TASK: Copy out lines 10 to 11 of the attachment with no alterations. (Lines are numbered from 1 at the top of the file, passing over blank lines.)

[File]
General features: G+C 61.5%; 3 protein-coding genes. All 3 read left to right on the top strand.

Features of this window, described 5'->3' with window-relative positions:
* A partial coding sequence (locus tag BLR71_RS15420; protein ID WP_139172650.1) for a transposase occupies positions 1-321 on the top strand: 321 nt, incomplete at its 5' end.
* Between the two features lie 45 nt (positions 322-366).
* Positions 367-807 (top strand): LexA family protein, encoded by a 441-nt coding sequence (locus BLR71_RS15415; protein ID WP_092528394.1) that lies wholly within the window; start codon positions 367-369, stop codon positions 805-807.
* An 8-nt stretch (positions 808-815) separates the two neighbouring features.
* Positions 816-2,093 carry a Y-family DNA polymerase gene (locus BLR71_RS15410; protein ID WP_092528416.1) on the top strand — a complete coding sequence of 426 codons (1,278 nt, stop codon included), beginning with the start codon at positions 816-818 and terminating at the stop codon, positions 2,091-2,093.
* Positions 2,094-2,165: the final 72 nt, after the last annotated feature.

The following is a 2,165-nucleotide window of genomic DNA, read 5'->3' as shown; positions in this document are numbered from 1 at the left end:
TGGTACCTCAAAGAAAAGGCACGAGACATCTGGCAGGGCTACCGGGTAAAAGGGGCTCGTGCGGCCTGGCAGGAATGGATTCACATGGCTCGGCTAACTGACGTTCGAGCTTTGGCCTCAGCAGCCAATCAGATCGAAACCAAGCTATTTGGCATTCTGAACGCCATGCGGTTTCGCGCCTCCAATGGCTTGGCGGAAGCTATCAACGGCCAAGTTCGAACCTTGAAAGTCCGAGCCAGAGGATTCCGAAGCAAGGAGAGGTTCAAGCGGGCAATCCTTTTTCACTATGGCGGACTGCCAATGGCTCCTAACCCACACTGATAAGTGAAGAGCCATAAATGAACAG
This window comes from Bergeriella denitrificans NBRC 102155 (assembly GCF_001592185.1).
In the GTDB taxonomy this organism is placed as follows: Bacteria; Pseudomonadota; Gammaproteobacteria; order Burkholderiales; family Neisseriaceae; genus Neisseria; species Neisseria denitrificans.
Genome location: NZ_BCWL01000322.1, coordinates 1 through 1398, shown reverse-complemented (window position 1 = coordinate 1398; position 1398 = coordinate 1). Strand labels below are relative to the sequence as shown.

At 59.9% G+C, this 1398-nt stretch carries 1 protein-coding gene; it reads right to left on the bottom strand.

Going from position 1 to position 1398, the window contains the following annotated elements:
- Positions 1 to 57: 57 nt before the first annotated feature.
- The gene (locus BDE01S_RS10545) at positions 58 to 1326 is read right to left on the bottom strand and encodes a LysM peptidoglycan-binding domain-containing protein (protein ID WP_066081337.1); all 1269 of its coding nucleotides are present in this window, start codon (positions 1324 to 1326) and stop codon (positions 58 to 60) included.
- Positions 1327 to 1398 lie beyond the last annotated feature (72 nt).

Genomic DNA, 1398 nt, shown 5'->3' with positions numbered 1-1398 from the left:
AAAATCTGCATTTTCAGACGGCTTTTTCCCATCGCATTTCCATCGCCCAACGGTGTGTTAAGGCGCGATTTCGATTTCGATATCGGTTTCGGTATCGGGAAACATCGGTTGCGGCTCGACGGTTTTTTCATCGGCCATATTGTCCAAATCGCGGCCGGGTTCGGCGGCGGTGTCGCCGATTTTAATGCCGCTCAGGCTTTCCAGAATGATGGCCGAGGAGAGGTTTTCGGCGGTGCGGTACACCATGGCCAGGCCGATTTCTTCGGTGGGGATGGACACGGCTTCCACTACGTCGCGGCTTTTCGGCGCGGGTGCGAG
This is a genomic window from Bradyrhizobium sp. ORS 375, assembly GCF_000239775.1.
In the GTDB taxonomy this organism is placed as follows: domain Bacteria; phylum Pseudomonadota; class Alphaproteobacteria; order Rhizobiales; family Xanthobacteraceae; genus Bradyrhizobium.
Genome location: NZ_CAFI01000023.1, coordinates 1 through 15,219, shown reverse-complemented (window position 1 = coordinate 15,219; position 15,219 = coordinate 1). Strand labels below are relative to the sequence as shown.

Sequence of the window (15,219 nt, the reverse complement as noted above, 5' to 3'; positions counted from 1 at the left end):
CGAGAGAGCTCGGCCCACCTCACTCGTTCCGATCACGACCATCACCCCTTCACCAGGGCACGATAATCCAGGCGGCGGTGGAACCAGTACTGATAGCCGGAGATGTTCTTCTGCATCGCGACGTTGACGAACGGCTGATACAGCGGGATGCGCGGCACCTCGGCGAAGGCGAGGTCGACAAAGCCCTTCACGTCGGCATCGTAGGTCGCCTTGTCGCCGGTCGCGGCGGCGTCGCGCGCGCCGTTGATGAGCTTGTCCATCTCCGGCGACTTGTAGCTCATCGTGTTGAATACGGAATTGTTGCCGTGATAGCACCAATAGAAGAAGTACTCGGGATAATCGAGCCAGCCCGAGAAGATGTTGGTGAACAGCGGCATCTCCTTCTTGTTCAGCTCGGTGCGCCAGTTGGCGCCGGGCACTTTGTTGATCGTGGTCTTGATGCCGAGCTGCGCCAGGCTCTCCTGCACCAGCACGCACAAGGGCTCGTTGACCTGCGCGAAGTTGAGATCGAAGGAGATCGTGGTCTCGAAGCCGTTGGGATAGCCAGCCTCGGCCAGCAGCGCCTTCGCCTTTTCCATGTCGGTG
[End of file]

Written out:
TGGTACCTCAAAGAAAAGGCACGAGACATCTGGCAGGGCTACCGGGTAAAAGGGGCTCGTGCGGCCTGGCAGGAATGGATTCACATGGCTCGGCTAACTGACGTTCGAGCTTTGGCCTCAGCAGCCAATCAGATCGAAACCAAGCTATTTGGCATTCTGAACGCCATGCGGTTTCGCGCCTCCAATGGCTTGGCGGAAGCTATCAACGGCCAAGTTCGAACCTTGAAAGTCCGAGCCAGAGGATTCCGAAGCAAGGAGAGGTTCAAGCGGGCAATCCTTTTTCACTATGGCGGACTGCCAATGGCTCCTAACCCACACTGATAAGTGAAGAGCCATAAATGAACAG
This window comes from Bergeriella denitrificans NBRC 102155 (assembly GCF_001592185.1).